A benign catastrophe period helped return Lloyd’s to profit in the first half of 2012 with a combined ratio of 88.7% compared
to 113.3% in the same period last year.Lloyd’s reported a £1.53bn profit compared to a £697m loss a year earlier, while gross written premium crept up to £14.8bn (H1 2011: £13.5bn). Luke Savage, Lloyd’s director of finance, risk management and operations, told
Post: “It is the best combined ratio we have seen for five years, but perhaps that is not a surprise given the benign first half of the
year.“Major claims in the first half of the year totalled £300m compared with last yearwhen they were 10 times that amount.”
But he added: “Our first half is normally benign. If you look back over the past 15 years, this year was slightly above average, but in the grand scheme of things it is more typical than what we saw last year.” Savage said GWP growth had been supported by a 3% rise in rates: “Overall premium is up 9%. If you pull that apart, 3% is from risk-adjusted rating increases; 2% comes from a slightly stronger US dollar; 2% from businesses outside the Lloyd’s market transferring books of business into it; and 2% for growth.”
He added: “Property treaty and property direct & facultative saw the greatest rate increases. It’s not surprising, given the major losses of last year, that we are seeing reinsurance increases for property. “There are other classes that are stable and have not seen any rate increases at all. But, because property is such a big book within Lloyd’s, the overall book has risen by 3%.”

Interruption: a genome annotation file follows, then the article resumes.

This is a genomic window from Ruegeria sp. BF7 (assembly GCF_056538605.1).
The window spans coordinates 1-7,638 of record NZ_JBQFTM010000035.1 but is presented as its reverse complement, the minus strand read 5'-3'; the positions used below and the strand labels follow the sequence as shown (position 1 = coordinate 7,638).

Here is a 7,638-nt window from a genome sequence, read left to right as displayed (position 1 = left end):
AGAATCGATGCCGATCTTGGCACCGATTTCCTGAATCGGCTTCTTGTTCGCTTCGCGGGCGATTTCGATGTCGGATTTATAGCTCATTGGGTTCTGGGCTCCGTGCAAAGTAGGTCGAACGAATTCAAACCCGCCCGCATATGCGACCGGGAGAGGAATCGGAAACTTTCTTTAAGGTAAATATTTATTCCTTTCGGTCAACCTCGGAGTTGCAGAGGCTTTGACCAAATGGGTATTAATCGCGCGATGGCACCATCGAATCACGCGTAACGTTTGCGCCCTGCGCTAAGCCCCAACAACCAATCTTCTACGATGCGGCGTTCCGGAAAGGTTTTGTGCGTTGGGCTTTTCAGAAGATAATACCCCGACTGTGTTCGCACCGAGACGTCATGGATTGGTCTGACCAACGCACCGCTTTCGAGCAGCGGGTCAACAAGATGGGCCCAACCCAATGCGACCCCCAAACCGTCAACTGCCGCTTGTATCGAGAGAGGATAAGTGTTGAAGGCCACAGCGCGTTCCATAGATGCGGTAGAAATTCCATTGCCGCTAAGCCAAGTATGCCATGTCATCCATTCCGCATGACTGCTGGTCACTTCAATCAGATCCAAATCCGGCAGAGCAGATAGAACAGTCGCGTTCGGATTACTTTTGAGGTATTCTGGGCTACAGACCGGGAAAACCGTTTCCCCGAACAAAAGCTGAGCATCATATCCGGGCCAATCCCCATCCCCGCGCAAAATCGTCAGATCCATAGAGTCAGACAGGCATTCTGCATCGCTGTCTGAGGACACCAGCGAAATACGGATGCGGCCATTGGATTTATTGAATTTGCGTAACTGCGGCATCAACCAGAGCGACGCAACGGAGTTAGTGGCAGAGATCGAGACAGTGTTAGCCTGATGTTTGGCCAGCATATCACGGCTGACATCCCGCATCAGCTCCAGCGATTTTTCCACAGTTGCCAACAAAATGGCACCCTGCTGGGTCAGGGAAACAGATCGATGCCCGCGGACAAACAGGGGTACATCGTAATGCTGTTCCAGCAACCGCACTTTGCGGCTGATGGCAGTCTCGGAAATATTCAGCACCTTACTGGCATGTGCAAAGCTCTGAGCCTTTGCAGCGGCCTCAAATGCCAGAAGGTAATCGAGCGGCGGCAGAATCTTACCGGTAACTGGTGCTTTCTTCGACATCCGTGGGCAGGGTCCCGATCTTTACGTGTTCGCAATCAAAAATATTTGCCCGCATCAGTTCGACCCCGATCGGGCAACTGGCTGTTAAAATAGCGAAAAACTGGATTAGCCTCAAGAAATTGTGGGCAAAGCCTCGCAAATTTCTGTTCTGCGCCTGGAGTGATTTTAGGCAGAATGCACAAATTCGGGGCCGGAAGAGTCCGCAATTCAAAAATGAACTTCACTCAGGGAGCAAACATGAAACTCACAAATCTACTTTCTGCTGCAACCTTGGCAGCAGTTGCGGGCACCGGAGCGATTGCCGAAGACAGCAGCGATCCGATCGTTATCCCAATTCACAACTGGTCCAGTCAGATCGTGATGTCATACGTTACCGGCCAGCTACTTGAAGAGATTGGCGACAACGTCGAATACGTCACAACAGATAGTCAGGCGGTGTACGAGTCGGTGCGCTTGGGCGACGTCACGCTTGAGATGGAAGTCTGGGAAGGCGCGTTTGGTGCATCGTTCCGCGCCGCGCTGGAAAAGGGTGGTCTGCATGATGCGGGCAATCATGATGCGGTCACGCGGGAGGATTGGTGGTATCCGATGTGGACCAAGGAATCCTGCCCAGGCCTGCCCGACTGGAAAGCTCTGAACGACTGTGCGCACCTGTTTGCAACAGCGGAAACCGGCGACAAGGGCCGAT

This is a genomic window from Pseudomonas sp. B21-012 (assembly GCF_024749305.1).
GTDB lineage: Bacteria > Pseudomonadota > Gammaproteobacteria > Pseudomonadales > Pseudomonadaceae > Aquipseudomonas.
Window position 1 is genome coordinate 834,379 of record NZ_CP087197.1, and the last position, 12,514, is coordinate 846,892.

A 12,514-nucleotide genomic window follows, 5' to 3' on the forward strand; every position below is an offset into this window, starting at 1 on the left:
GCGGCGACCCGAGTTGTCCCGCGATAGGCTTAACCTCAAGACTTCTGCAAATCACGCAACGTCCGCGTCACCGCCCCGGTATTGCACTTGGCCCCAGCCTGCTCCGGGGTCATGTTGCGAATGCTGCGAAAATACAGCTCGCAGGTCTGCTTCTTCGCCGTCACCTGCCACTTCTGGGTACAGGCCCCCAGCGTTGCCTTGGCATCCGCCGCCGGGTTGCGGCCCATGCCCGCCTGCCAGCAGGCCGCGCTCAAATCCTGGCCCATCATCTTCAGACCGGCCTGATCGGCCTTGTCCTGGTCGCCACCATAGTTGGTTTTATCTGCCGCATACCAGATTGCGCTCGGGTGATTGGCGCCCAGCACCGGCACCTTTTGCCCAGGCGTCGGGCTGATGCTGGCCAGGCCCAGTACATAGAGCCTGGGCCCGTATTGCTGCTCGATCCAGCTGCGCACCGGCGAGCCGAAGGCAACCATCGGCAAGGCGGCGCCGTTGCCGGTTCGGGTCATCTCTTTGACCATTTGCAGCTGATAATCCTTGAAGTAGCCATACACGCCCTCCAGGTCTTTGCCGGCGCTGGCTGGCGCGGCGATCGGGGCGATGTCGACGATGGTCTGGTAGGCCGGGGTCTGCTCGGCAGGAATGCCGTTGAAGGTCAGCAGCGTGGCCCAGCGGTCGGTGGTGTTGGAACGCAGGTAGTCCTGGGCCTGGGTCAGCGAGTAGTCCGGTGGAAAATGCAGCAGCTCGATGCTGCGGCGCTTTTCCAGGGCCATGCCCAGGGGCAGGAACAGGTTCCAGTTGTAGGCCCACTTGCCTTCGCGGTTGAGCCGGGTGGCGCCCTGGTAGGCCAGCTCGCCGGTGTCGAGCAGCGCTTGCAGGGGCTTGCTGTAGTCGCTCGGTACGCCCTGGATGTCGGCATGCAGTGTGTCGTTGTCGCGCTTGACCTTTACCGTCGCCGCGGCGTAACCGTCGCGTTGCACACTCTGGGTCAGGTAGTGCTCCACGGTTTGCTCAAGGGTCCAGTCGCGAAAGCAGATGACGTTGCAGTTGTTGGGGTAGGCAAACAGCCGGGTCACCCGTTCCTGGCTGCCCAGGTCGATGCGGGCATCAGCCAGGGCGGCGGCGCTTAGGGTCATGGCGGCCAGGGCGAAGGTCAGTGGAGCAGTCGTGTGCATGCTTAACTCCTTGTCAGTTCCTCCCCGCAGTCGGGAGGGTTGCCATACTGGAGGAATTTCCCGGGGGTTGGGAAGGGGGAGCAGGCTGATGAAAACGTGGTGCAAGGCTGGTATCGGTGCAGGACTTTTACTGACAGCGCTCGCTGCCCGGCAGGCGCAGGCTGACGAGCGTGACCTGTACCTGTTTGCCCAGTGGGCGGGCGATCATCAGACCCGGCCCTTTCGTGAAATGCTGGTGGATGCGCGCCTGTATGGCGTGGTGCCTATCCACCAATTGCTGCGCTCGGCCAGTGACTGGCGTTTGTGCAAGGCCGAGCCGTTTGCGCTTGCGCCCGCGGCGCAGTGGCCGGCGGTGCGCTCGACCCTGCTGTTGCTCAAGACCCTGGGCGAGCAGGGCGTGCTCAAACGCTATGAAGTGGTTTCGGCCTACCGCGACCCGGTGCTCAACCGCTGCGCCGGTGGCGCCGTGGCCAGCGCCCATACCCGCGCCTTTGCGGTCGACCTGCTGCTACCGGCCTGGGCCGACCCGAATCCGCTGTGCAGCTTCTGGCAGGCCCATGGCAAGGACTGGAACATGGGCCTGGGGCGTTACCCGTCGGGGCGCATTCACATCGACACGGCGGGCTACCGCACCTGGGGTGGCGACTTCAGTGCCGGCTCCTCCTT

“Major claims in the first half of the year totalled £300m compared with last year when they were 10 times that amount.”
In reporting the results, Lloyd’s also stated that it submitted its Solvency II internal model application to the Financial Services Authority in July. Savage believes the possibility of further delays to the 2013 implementation date will have “almost nil impact”.
“The market has been working really hard on this for three years. We are materially complete. We are seeing benefits,” he explained.
“Across every managing agent, as well as the corporation, we are much better at articulating our risk appetite; much clearer around governance structures and meeting best practice around that; and we have better capital models.
“People are able to start winding down their Solvency II preparation teams and diverting those resources back to real business issues”
“Despite people knocking Solvency II, as a market we are better off because of it. Now that we have completed our preparation work, people are able to start winding down their Solvency II preparation teams and diverting those resources back to real business issues.
“That is in contrast to some of our peers who are not as far advanced and have to spend more money and time on preparations.“ “They may be grateful for the delays because it gives them more time to get ready but, on the flipside, they are continuing to burn money.”
Autor : Chinwe Akomah – POST